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Conspiracy Theories Flourish on the Internet

Conspiracy theories are common after traumatic events. Michael Barkun, a political scientist at Syracuse University who has written books on the culture of conspiracies, said contradictory and inconclusive eyewitness accounts often leave room for different interpretations of events.

"Conspiracy theories are one way to make sense of what happened and regain a sense of control," Barkun said. "Of course, they're usually wrong, but they're psychologically reassuring. Because what they say is that everything is connected, nothing happens by accident, and that there is some kind of order in the world, even if it's produced by evil forces. I think psychologically, it's in a way consoling to a lot of people."

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The belief that the government is lying about the Sept. 11 attacks is coming from both the right and the left. Experts say more than suspicion of the Bush administration is at work.

"It seems that since the end of the Cold War, the enemy is the United States government, the enemy is within," said Rick Ross, whose Ross Institute of New Jersey monitors cults and other controversial groups, many of which see manipulative forces working behind the scenes. "Instead of projecting conspiracy theories out, it's become internalized."

Zelikow, for example, lacks credibility with many who question the work of the 9/11 commission because he wrote a book with national security adviser Condoleezza Rice. He believes that it is futile to discuss evidence with people convinced of a conspiracy.

"The hardcore conspiracy theorists are totally committed," Zelikow said. "They'd have to repudiate much of their life identity in order not to accept some of that stuff. That's not our worry. Our worry is when things become infectious, as happened with the [John F. Kennedy] assassination. Then this stuff can be deeply corrosive to public understanding. You can get where the bacteria can sicken the larger body."

David Ray Griffin considers himself an unlikely recruit to what is called the "9/11 Truth Movement." The retired theologian, who taught religion for three decades at Claremont School of Theology, initially dismissed the notion that it was not an airliner that hit the Pentagon. But after visiting several Internet sites raising questions about the attack, he ended up writing a book. "The New Pearl Harbor," published in the spring, argues that a Boeing 757 would have caused far more damage and left more wreckage strewn around the Pentagon.

"There are reasons why people doubt the official story," he said. "There are photographs taken, and there is no Boeing in sight."

Suspicions formed as the Pentagon still smoldered.

For 2 1/2 years, the attack on the Pentagon has been discussed and researched by members of Knight-Jadczyk's online group, the Quantum Future School.

The group's talks formed the basis for articles in which Knight-Jadczyk argues that after the attack on the World Trade Center, eyewitnesses at the Pentagon were predisposed to see a large airliner. She believes that the Pentagon was attacked by a smaller plane and that members of the Bush administration were somehow complicit because it was beneficial for war-profiteers and Israel.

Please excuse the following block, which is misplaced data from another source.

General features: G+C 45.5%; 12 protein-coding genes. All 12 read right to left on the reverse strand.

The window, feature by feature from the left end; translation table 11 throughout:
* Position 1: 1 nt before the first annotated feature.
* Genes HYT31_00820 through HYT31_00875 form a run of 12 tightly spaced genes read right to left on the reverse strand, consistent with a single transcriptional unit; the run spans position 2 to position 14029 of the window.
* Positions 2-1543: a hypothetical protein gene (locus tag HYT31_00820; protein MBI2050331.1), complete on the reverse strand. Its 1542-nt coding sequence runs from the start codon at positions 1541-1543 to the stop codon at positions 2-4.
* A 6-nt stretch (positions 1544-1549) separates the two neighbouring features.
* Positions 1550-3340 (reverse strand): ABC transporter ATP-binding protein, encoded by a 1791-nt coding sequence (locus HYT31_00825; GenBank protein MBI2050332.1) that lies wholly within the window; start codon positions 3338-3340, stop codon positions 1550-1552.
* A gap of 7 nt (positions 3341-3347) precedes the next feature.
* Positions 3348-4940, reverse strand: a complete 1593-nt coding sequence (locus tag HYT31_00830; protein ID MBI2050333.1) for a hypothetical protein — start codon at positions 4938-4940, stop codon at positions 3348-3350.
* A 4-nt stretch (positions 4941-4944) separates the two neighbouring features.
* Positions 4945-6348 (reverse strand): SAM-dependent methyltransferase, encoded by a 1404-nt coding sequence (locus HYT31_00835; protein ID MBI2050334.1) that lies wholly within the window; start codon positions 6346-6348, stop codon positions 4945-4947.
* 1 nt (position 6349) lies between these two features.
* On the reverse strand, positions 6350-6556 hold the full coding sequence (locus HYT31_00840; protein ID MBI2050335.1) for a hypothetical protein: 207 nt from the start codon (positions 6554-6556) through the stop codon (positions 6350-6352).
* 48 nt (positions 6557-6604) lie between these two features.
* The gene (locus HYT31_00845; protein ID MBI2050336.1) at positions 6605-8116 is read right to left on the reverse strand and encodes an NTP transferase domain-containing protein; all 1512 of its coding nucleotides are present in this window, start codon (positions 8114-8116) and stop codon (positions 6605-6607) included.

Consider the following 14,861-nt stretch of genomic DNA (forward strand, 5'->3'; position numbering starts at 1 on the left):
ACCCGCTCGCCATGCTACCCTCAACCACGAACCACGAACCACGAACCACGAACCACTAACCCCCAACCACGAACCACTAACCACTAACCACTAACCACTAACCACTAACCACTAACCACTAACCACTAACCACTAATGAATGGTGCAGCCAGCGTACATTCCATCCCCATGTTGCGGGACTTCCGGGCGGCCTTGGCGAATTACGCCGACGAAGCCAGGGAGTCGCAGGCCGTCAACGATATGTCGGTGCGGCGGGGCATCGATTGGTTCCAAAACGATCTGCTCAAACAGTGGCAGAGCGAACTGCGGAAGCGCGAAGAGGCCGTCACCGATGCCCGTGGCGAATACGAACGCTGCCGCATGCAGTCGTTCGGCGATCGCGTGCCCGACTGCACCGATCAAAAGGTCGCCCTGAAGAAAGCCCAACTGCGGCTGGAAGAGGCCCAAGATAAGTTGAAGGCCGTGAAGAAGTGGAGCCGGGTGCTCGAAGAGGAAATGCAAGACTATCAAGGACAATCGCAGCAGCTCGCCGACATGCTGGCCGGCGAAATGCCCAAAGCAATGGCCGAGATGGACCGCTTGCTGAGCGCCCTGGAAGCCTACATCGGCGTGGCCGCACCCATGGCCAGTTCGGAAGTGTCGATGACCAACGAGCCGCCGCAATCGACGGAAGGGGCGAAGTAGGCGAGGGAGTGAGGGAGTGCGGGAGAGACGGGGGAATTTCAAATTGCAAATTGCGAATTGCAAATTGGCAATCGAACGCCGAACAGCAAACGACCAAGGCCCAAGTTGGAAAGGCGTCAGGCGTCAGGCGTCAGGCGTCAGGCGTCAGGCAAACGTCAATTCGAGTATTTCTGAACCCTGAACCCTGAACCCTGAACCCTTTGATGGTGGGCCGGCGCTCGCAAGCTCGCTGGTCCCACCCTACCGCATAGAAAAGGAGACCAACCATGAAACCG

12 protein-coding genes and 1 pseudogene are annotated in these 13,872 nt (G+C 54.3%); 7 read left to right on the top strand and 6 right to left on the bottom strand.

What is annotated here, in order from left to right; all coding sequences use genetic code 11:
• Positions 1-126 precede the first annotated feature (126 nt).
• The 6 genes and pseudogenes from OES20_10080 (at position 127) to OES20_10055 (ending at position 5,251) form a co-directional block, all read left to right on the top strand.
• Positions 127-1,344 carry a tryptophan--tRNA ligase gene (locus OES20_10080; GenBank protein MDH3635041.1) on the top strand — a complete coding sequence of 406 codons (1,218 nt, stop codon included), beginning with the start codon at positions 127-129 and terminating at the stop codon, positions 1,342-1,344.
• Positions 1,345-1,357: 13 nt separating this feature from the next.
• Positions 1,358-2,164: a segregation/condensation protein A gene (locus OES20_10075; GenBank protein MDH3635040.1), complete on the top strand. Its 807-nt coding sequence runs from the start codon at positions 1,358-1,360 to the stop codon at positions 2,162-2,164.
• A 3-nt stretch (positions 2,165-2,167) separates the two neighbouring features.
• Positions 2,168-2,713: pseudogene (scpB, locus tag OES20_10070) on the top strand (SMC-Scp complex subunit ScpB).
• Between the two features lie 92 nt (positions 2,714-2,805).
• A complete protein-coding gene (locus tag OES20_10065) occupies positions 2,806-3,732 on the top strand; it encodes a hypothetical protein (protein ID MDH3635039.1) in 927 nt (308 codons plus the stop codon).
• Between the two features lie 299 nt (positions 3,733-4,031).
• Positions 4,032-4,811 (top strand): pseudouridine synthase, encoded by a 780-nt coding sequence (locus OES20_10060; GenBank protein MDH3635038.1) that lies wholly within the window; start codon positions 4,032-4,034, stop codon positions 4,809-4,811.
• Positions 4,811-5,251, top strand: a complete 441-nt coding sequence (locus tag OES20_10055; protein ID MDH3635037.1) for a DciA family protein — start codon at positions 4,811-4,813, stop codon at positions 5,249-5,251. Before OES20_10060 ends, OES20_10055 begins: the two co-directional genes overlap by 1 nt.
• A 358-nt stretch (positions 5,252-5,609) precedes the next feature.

Interviewed by telephone from what she said is a 17-bedroom castle outside Toulouse, where she lives with her Polish physicist husband and five children, Knight-Jadczyk acknowledged that her group is considered "fringe."

Knight-Jadczyk, 52, a Florida native, has been a psychic and a channeler. She is now involved in experiments in what she calls "superluminal communication," which she described as involving "time loops" that would enable people to communicate with their former selves.

Knight-Jadczyk said she never imagined anyone outside her group would ever view "Pentagon Strike."

"The fact everybody's been sending it to his brother and his cousin, almost frenetically, reflects the fact that there is a deep unease," she said. "They don't come out and say it. They don't want to be accused of being with terrorists, anti-American or anti-patriotic. But they still feel something's wrong."

Bret Dean of Fort Worth said he considers it "baloney" to question whether a plane hit the Pentagon. But he also believes that the government ignored warning of the attacks.

After posting a link to the video on his libertarian site, www.freedomunderground.org, Dean recorded more than 8 million hits. At least one came from inside the Defense Department, he said.

"I don't think the video is an instigator," said Dean, 45, a former casino worker. "It's a symptom. A lot of people don't trust the government's explanation because the government's classified all the information."

Asked if there were unreleased photographs of the attack that would convince the doubters, Zelikow, of the 9/11 commission, said, "No."

"The question of whether American 77 hit the Pentagon is indisputable," Zelikow said. "One reason you tend to doubt conspiracy theories when you've worked in government is because you know government is not nearly competent enough to carry off elaborate theories. It's a banal explanation, but imagine how efficient it would need to be."


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